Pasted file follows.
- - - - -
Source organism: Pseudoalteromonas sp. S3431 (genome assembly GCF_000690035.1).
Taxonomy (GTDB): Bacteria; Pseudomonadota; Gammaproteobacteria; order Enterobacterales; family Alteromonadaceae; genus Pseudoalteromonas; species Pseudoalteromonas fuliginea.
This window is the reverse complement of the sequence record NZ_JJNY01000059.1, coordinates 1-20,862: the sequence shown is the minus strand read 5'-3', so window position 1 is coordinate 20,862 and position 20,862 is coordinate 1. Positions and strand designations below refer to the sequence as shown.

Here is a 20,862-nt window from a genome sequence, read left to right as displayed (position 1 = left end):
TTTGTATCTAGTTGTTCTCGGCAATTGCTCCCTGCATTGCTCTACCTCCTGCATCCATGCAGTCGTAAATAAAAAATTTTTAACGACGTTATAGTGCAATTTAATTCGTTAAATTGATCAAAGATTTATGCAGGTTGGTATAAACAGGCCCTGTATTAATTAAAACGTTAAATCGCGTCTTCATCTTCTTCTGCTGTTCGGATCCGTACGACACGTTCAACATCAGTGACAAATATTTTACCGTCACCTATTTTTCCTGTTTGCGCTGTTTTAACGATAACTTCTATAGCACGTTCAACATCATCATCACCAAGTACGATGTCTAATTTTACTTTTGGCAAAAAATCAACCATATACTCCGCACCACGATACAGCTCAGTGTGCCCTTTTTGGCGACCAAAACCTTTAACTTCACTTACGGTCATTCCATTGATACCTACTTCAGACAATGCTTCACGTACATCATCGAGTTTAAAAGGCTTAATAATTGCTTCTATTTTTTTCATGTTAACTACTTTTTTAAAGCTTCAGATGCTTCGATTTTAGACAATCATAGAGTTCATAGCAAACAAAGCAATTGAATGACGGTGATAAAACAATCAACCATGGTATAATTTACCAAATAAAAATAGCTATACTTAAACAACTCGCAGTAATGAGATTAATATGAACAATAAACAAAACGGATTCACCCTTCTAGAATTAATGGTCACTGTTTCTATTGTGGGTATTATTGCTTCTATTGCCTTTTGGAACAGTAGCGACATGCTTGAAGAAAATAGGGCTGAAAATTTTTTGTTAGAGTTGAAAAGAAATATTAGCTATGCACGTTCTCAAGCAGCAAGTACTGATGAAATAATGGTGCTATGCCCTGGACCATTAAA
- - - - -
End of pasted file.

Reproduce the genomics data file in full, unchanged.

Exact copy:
Source organism: Pseudoalteromonas sp. S3431 (genome assembly GCF_000690035.1).
Taxonomy (GTDB): Bacteria; Pseudomonadota; Gammaproteobacteria; order Enterobacterales; family Alteromonadaceae; genus Pseudoalteromonas; species Pseudoalteromonas fuliginea.
This window is the reverse complement of the sequence record NZ_JJNY01000059.1, coordinates 1-20,862: the sequence shown is the minus strand read 5'-3', so window position 1 is coordinate 20,862 and position 20,862 is coordinate 1. Positions and strand designations below refer to the sequence as shown.

Here is a 20,862-nt window from a genome sequence, read left to right as displayed (position 1 = left end):
TTTGTATCTAGTTGTTCTCGGCAATTGCTCCCTGCATTGCTCTACCTCCTGCATCCATGCAGTCGTAAATAAAAAATTTTTAACGACGTTATAGTGCAATTTAATTCGTTAAATTGATCAAAGATTTATGCAGGTTGGTATAAACAGGCCCTGTATTAATTAAAACGTTAAATCGCGTCTTCATCTTCTTCTGCTGTTCGGATCCGTACGACACGTTCAACATCAGTGACAAATATTTTACCGTCACCTATTTTTCCTGTTTGCGCTGTTTTAACGATAACTTCTATAGCACGTTCAACATCATCATCACCAAGTACGATGTCTAATTTTACTTTTGGCAAAAAATCAACCATATACTCCGCACCACGATACAGCTCAGTGTGCCCTTTTTGGCGACCAAAACCTTTAACTTCACTTACGGTCATTCCATTGATACCTACTTCAGACAATGCTTCACGTACATCATCGAGTTTAAAAGGCTTAATAATTGCTTCTATTTTTTTCATGTTAACTACTTTTTTAAAGCTTCAGATGCTTCGATTTTAGACAATCATAGAGTTCATAGCAAACAAAGCAATTGAATGACGGTGATAAAACAATCAACCATGGTATAATTTACCAAATAAAAATAGCTATACTTAAACAACTCGCAGTAATGAGATTAATATGAACAATAAACAAAACGGATTCACCCTTCTAGAATTAATGGTCACTGTTTCTATTGTGGGTATTATTGCTTCTATTGCCTTTTGGAACAGTAGCGACATGCTTGAAGAAAATAGGGCTGAAAATTTTTTGTTAGAGTTGAAAAGAAATATTAGCTATGCACGTTCTCAAGCAGCAAGTACTGATGAAATAATGGTGCTATGCCCTGGACCATTAAA